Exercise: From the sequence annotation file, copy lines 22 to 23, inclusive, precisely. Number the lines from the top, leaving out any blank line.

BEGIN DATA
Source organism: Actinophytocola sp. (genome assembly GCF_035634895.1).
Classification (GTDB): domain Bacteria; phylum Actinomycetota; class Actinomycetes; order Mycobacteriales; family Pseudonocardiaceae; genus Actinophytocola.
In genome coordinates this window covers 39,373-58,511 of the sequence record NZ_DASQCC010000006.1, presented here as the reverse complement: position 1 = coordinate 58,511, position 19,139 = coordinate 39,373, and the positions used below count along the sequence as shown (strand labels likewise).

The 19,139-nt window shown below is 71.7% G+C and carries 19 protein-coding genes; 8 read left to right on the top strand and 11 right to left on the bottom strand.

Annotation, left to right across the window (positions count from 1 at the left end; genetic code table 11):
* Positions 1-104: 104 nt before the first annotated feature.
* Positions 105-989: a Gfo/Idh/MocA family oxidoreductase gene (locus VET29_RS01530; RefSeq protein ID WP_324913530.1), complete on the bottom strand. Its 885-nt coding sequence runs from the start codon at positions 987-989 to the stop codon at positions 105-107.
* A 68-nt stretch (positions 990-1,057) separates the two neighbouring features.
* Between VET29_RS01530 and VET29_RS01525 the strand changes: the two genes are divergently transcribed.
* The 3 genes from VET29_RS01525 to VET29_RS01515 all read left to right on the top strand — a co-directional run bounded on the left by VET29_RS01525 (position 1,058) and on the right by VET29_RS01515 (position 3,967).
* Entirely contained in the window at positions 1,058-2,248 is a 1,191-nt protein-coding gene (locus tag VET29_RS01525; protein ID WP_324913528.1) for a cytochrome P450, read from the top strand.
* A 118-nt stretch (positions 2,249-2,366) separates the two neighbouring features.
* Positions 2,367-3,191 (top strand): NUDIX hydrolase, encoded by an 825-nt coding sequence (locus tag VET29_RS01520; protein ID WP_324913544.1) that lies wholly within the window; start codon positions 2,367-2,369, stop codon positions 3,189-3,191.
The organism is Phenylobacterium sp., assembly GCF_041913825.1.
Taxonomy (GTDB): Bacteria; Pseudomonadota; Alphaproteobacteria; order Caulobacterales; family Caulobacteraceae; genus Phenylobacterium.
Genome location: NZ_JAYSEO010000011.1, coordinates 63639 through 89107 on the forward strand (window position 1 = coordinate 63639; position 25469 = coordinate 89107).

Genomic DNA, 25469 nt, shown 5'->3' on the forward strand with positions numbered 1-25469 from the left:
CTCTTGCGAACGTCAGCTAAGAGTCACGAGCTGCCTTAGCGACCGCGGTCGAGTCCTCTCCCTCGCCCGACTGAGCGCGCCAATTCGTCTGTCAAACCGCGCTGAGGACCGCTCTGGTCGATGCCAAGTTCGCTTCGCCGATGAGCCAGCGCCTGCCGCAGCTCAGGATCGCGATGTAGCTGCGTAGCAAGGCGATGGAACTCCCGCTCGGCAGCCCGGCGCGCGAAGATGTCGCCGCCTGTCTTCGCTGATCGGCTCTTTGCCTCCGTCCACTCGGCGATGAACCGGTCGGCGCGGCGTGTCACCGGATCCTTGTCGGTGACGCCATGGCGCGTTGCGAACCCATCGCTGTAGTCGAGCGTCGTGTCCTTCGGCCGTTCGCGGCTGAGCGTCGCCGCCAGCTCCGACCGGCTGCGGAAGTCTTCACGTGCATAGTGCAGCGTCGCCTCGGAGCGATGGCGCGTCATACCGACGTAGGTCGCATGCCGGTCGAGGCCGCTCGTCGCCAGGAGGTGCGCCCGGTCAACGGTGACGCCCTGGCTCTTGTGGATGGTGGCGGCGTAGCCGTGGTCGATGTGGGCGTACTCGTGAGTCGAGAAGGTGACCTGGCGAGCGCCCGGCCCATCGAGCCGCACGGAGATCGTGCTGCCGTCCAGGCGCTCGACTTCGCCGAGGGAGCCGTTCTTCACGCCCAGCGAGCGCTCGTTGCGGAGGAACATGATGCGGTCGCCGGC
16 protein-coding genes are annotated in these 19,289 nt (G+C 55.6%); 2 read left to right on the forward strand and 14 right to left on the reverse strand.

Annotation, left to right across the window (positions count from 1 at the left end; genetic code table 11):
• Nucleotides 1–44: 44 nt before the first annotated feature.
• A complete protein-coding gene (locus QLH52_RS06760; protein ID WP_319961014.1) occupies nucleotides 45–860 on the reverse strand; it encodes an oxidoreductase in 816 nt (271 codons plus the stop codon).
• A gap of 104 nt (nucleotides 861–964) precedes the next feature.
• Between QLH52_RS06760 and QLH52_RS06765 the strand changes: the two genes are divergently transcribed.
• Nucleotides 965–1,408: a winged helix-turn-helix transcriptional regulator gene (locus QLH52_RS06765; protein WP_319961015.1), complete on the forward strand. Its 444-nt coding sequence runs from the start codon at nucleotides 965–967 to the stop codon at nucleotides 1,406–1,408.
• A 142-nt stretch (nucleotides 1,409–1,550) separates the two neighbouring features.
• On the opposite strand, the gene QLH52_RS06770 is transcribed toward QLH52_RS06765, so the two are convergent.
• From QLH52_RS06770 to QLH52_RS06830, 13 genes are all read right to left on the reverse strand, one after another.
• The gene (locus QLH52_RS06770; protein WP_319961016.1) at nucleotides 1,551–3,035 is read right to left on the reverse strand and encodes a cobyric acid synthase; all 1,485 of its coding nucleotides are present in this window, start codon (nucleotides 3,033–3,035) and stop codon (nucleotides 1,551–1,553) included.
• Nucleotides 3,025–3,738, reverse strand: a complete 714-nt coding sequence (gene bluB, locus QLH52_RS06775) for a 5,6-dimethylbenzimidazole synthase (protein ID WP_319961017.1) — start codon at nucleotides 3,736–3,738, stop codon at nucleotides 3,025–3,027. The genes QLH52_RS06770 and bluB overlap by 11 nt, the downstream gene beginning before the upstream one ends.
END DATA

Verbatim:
• A complete protein-coding gene (locus QLH52_RS06760; protein ID WP_319961014.1) occupies nucleotides 45–860 on the reverse strand; it encodes an oxidoreductase in 816 nt (271 codons plus the stop codon).
• A gap of 104 nt (nucleotides 861–964) precedes the next feature.